This brings us to the conflict that led to the Florida Supreme Court's F.B. decision. Two district courts reached opposing results in cases that addressed the same issue as in Barber-Negron. The first court followed Negron and held that value is "an essential element of theft charges" and the failure to prove it "was fundamental error." (70) The second court followed Barber and affirmed because, "had [the issue] been [raised,] ... the trial court could have allowed the state to reopen its case and prove the missing element." (71)

C. THE F.B. OPINION

In F.B., the Florida Supreme Court began by "approving] the [district court's] holding that the insufficiency of the evidence to prove one element of a crime does not constitute fundamental error...." (72) After "reaffirming] Barber ... and receding] from Negron," (73) the court said the preservation rule serves the following purposes:

   It places the trial judge on notice that error may have been
   committed, and provides him an opportunity to correct it at an
   early stage of the proceedings. Delay and an unnecessary use of the
   appellate process result from a failure to cure early that which
   must be cured eventually.

   ... [I]t also prevents counsel from allowing errors in the
   proceedings to go unchallenged and later using the error to a
   client's tactical advantage. (74)


"The sole exception to the [preservation] rule applies where the error is fundamental." (75) As to sufficiency issues, the court said "the interests of justice are better served by applying [the preservation] rule to [these issues]" for two reasons:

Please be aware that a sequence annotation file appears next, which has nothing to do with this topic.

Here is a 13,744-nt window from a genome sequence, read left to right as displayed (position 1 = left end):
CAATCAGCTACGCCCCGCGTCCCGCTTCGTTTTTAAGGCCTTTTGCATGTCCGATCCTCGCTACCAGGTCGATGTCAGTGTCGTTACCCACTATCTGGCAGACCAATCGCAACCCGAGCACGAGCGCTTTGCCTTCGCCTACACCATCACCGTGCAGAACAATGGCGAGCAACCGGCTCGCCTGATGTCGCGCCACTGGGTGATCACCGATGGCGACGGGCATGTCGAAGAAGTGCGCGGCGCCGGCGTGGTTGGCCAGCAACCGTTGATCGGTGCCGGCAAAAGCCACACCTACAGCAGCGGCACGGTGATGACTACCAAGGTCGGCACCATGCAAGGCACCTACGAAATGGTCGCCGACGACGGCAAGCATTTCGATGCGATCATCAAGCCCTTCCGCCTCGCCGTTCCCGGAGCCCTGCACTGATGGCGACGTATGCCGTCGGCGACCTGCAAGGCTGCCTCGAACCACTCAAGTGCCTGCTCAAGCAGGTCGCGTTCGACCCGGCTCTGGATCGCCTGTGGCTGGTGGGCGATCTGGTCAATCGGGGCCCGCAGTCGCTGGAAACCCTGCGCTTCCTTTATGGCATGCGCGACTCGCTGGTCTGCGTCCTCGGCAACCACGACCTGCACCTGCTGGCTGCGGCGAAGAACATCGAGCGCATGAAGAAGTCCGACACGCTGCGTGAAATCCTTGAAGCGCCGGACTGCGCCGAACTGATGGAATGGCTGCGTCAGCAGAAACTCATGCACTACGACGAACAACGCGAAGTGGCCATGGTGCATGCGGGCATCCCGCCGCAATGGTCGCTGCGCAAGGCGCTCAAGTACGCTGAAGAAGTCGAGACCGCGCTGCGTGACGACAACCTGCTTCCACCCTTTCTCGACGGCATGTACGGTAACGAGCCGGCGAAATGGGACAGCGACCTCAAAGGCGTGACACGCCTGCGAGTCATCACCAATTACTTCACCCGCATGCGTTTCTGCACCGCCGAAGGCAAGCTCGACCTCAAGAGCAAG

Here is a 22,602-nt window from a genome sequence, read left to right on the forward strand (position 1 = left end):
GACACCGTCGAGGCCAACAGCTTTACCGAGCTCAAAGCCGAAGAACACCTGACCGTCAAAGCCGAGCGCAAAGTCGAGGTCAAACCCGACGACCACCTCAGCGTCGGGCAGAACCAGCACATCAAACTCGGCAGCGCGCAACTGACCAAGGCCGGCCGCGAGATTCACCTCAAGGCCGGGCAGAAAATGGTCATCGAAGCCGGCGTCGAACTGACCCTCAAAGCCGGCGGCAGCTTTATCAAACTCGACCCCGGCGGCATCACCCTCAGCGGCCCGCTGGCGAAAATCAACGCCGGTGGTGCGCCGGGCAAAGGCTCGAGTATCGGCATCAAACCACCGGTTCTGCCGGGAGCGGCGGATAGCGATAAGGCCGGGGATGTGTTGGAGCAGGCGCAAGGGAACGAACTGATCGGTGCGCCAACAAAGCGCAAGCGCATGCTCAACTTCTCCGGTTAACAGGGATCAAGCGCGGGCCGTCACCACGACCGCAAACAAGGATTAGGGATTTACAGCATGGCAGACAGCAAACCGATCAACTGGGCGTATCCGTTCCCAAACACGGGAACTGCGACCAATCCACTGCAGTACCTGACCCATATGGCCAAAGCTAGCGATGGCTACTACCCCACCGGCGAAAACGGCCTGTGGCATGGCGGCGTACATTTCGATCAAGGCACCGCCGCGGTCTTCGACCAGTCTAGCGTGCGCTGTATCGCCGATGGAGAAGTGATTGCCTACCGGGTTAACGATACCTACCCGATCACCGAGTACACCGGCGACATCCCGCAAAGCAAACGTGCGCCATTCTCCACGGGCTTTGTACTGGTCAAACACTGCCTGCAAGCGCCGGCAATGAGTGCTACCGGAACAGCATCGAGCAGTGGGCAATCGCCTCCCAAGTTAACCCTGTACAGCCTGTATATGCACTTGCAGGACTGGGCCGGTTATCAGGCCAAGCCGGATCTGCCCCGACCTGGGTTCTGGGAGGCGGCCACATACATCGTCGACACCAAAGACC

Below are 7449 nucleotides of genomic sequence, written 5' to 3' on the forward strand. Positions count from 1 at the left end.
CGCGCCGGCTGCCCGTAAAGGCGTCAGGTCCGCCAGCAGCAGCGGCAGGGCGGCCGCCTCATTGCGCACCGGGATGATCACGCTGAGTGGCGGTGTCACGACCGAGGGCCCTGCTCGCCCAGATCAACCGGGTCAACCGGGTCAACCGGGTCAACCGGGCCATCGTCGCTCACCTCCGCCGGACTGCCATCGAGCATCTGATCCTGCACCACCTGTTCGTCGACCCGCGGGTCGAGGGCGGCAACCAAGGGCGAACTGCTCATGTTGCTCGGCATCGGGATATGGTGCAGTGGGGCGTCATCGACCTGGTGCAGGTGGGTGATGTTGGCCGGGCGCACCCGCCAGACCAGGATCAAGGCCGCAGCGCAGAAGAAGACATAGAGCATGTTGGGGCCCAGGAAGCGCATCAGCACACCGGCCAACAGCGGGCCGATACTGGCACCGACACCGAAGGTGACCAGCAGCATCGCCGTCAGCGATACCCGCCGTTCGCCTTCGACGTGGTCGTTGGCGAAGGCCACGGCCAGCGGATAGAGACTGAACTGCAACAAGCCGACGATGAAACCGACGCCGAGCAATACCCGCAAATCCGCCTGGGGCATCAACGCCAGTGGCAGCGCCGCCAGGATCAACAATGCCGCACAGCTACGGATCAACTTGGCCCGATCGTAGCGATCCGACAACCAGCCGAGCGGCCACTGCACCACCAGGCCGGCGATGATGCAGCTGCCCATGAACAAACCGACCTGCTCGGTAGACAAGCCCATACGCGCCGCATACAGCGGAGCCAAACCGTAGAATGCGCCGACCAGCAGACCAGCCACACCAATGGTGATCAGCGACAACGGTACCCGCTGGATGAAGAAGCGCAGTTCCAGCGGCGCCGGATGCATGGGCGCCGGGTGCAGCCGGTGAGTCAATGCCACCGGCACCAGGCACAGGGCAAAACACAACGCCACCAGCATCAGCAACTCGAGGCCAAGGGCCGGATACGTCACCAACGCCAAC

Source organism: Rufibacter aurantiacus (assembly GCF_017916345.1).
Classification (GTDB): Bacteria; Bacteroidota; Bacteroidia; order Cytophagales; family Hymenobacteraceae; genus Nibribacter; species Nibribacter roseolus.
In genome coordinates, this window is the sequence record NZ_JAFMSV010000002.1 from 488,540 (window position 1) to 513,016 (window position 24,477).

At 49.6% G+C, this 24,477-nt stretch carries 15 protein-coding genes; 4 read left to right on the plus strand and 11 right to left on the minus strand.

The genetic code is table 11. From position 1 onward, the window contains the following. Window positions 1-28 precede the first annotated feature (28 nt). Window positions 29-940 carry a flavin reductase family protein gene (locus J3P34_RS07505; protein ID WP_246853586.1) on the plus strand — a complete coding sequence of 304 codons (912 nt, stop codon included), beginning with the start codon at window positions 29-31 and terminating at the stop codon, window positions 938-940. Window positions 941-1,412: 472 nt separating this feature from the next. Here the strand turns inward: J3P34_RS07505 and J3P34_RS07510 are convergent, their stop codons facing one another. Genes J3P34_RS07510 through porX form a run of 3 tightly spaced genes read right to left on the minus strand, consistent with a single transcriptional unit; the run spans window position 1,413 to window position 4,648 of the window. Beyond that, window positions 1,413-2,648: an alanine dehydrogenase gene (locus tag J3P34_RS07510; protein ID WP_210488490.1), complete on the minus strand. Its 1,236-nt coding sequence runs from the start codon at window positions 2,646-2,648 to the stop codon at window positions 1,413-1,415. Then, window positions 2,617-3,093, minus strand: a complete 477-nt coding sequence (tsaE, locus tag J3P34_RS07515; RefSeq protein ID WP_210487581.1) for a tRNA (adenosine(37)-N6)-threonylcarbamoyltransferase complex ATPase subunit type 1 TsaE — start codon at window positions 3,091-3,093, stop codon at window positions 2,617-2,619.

[First, a]ny technical deficiency in proof may be readily addressed
   by timely objection or motion, thus allowing the State to correct
   the error, if indeed it is correctable, before the trial
   concludes....

   [Second, t]he deferential standard of review appellate courts apply
   to [sufficiency] claims ... -i.e., 'whether, after all conflicts in
   the evidence and all reasonable inferences therefrom have been
   resolved in favor of the [State], there is substantial, competent
   evidence to support the verdict... '-further supports our
   holding.... (76)


The court then "[held] that, with two exceptions, a defendant must preserve a [sufficiency issue]." (77) The first exception was death penalty cases. (78) The second exception occurs "when the evidence is insufficient to show that a crime was committed at all." (79) To "illustrate[]" the second exception, the court cited the Troedel and Vance cases noted above, which the F.B. court read as holding "a conviction imposed upon a crime totally unsupported by evidence [is] fundamental error." (80) Thus, the F.B. court continued, it is fundamental error if "the evidence is totally insufficient as a matter of law to establish the commission of a crime...." (81)

The court then cited and quoted three fundamental error tests from district court cases: 1) "when the facts affirmatively proven ... simply do not constitute the charged offense as a matter of law"; 2) "[c]onviction of a crime which did not take place"; and 3) "defendant's conduct did not constitute the crime of which he was convicted." (82) The court concluded by "reaffirm[ing], with the two discrete exceptions explicated above, the longstanding rule that [sufficiency] claims [must be preserved]...." (83)